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Division of University Advancement
Corporate and Foundation Relations



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Sharon Hamilton
Director
Corporate and Foundation Relations
Office of University Development
Greenville Centre, Room 1121
2200 South Charles Boulevard
Greenville, NC 27858-4353

phone: 252-328-9570
fax: 252-328-4904
email:hamiltons@ecu.edu


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Progress Energy Gives $25,000 for Science, Math Teacher Education
 undefined    Jeff Corbett, left, VP Distribution for Progress Energy, presents a check for $25,000 to help fund teacher education in math and science at ECU. He is joined by Dr. Marilyn Sheerer, dean of the College of Education, Bill Shelton, professor, Department of Educational Leadership, and Dan Oliver, Community Relations Manager for the Eastern Region, Progress Energy.

Progress Energy has made a $25,000 gift to East Carolina University to enhance the preparation of science and math teachers in North Carolina.

The funds will be used to provide scholarships for students who are pursuing licensure in lateral-entry programs at the university. ECU is a national leader in such programs, which enable individuals who hold bachelor’s degrees but who lack teaching credentials to complete state requirements while continuing to live and work in their own communities.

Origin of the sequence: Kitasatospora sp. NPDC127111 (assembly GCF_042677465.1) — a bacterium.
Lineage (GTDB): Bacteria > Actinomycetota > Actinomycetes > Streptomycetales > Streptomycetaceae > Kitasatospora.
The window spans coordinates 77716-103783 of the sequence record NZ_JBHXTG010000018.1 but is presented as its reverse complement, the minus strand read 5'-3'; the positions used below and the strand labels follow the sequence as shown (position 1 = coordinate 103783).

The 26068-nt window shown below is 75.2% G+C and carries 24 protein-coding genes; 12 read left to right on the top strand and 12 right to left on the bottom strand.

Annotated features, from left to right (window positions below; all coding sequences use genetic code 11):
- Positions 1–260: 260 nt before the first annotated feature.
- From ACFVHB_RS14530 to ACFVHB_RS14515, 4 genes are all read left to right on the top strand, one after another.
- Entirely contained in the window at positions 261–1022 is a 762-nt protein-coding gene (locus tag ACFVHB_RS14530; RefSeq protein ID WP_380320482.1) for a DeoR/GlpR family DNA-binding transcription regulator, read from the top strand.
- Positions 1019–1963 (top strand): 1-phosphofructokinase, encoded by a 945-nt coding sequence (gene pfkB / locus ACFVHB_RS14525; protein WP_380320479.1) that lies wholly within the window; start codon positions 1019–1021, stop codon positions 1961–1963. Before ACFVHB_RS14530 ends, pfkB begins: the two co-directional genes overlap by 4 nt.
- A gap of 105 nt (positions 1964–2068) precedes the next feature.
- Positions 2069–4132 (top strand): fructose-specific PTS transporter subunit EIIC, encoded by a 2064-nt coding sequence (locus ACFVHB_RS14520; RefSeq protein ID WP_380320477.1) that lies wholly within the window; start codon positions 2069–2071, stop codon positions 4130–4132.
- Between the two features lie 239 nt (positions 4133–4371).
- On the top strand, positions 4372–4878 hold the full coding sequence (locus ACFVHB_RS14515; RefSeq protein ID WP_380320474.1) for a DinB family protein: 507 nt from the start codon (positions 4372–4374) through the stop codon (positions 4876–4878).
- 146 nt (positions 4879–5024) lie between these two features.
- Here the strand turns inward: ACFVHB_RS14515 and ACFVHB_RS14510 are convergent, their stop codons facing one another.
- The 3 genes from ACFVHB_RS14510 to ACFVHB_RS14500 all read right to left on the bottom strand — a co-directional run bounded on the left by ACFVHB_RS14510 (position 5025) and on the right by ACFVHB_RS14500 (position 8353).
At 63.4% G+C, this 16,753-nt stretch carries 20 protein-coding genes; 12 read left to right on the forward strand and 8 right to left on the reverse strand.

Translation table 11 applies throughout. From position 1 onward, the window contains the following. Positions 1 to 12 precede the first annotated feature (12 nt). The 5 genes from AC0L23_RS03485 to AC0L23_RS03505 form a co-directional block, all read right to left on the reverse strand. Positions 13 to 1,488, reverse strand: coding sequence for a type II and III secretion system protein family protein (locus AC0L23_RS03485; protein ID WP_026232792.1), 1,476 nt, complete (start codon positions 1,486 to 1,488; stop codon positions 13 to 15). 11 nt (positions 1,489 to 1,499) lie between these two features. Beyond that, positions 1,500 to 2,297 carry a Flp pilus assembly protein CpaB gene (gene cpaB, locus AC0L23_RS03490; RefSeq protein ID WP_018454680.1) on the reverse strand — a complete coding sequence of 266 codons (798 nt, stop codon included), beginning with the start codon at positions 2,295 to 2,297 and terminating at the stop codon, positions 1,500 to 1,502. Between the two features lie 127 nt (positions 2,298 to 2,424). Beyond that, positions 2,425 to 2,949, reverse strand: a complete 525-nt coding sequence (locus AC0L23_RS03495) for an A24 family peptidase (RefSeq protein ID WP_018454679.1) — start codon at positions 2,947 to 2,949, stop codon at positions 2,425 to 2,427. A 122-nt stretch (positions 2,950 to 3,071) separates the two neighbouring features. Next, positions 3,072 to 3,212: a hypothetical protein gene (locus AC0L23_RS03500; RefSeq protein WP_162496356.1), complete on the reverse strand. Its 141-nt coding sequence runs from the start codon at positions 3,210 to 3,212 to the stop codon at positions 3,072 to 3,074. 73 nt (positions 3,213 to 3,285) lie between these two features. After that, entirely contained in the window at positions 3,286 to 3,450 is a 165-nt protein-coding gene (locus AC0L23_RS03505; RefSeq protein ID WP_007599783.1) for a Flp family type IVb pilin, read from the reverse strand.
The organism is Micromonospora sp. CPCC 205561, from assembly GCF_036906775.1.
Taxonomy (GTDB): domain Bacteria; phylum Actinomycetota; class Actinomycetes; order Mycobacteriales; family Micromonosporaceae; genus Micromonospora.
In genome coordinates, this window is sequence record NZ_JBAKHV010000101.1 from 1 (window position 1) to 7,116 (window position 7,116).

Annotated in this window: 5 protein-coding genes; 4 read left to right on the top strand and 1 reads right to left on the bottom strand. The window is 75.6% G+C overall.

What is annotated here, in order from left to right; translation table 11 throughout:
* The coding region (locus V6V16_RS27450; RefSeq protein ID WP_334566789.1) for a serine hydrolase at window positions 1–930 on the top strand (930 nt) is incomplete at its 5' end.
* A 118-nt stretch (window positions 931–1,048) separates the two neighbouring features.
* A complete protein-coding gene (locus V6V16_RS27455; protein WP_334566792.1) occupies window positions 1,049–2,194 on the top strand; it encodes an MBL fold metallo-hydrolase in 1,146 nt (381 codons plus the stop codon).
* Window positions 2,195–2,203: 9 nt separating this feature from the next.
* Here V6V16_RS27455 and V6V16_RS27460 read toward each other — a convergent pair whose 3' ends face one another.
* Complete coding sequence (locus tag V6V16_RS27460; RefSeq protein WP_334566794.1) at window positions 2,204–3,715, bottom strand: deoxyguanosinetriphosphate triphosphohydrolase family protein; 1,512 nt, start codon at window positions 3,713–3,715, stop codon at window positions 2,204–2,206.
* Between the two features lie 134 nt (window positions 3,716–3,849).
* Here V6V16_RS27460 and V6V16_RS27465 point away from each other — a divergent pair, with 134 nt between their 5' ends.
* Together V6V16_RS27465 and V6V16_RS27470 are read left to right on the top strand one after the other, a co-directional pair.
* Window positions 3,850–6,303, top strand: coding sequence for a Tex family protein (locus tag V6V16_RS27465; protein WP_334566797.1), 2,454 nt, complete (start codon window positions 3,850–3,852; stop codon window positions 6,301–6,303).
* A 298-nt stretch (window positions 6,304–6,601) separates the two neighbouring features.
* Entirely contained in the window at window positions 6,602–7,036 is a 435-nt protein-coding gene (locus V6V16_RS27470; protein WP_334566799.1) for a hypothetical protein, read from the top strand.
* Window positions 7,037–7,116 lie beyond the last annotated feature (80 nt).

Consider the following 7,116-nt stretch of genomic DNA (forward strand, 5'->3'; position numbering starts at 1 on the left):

Dr. Marilyn Sheerer, dean of the College of Education, said, “Progress Energy has a long history of supporting science and math education, and this gift is another  demonstration of the company’s concern and vision. We look forward to recruiting the new students into ECU programs.”

“Progress Energy is not just a power company – we are a family of people who live and work in the communities we serve. We strive to be good corporate citizens, but we also have a personal interest in educating our youth,” said Tammy Brown, manager of Community Relations for Progress Energy. “Our hope is that the scholarships created with this gift will have a positive impact on the lives of the recipients and the students they will one day teach.”

North Carolina faces a growing shortage of teachers, and those who can teach science and math are among the hardest to find.  More than half the school systems in the state have a vacancy in math and nearly half have a vacancy in science.




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